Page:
Graduating college is not required, obviously, to become a millionaire, but getting that degree does better your chances of accomplishing this feat. In the book The Education of Millionaires: Everything You Won’t Learn in College About How to Be Successful, author Michael Ellsberg cites the fact that 80% of all millionaires have graduated from college.

I am a college graduate and my wife is not. I feel like we’re in a great spot and on the right trajectory. So goes to show that any education level makes it possible, but a college degree may help more. However, I would argue that work ethic trumps the degree.

Millionaires understand the power of compounding interest

From the day I graduated college and started my first full-time job I began saving for retirement. I was only 22 at the time. I had lots of debt (student loans and credit card) and wasn’t making a ton. But I knew I needed to save for retirement and save as much as I could. Any little bit at that early age would help. I did the same for my wife (who was only my girlfriend at the time) and forced her to open an account with a brokerage firm since she was independent. Compounding interest is amazing and can virtually double your investment every 7 years.

Self-made millionaires live within their means

One of the biggest traits of self-made millionaires is that they tend to live within their means and operate within the parameters of a budget. This certainly wasn’t me until a few years ago. I didn’t get on a written budget until my late 20’s, but I can’t stress enough just how much money that saved me. It really shines a light on where your money is going and where you can cutback to save, and ultimately increase your take-home pay without actually getting a raise.

We swear by our budget now and monitor it very closely. We also live within our means and save habitually. We actually challenge ourselves each year to save more and more. I keep increasing the percentage of pay towards my Roth 401(k). Every bit of extra money we come across now we save. That was not what we did in our early 20’s though…but we do now and will continue to do so until we are financially independent.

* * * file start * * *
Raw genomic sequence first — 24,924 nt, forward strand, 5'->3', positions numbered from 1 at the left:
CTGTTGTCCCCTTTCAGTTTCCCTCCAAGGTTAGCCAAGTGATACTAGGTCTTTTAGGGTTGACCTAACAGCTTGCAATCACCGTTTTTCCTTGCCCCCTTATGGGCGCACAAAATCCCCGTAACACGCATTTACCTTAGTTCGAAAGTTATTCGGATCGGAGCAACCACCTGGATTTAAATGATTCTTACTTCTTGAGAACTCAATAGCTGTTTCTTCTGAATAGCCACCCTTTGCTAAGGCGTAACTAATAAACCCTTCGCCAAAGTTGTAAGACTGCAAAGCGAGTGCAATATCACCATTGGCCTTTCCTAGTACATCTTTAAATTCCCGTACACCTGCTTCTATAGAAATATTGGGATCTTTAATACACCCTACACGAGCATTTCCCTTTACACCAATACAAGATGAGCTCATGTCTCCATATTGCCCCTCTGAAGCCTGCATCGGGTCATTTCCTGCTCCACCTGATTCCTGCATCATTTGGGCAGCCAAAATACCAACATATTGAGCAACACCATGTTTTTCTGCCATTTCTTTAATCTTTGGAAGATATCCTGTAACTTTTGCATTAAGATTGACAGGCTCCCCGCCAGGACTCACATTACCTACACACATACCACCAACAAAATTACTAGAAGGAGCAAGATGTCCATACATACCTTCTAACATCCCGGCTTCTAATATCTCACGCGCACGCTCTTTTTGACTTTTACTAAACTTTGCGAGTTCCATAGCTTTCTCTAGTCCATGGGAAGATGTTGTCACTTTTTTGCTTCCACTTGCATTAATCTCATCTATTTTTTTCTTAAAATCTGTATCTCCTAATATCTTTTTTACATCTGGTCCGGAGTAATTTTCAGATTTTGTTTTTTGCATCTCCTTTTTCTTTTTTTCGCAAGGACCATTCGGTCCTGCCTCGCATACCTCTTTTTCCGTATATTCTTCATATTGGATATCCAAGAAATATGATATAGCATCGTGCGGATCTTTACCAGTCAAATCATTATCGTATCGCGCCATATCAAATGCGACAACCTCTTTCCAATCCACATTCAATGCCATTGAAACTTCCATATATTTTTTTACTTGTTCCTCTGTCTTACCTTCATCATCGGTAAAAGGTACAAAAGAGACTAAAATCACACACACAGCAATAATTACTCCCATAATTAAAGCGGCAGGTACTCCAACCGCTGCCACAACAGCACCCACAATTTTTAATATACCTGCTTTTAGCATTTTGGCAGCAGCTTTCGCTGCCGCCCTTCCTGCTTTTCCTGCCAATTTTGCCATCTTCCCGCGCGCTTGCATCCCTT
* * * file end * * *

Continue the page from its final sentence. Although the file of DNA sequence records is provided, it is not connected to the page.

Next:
Millionaire’s typically have multiple income streams

A great deal of millionaire’s are well diversified with their income streams. No shock there. This is probably my biggest weakness right now as I don’t have any other source of income other than my job. Same goes for my wife. I have obviously created this personal finance blog for Millennial’s to track and note my journey. I plan on buying a rental property at some point down the road when I have enough money, but right now I live in a really, really hot real estate market where it just doesn’t even make sense right now. Hopefully at some point in a few years that changes a bit and I can dip my toe in the rental market.

Self-made millionaires usually have a mentor

Another common trait a number of self-made millionaires share is that they’ve found a career or wealth mentor along the way who has helped shape their path to prosperity. I would have to say my “wealth mentor” right now is Dave Ramsey. I follow his podcast regularly to keep me straight on my budgeting and personal finances. He regularly refers to himself as a “finance coach” too. I look at his that way without ever have meeting him. I have a couple bosses at work I really look up to professionally speaking. I follow their lead when it comes to advancing my career and increasing my income. But financially I do follow Dave Ramsey, The Motley Fool podcasts (see my post on the best podcast for Millennials), as well as a number of other great personal finance and retirement authors and bloggers out there. I try and keep my money knowledge as diversified as possible so I know all of my options.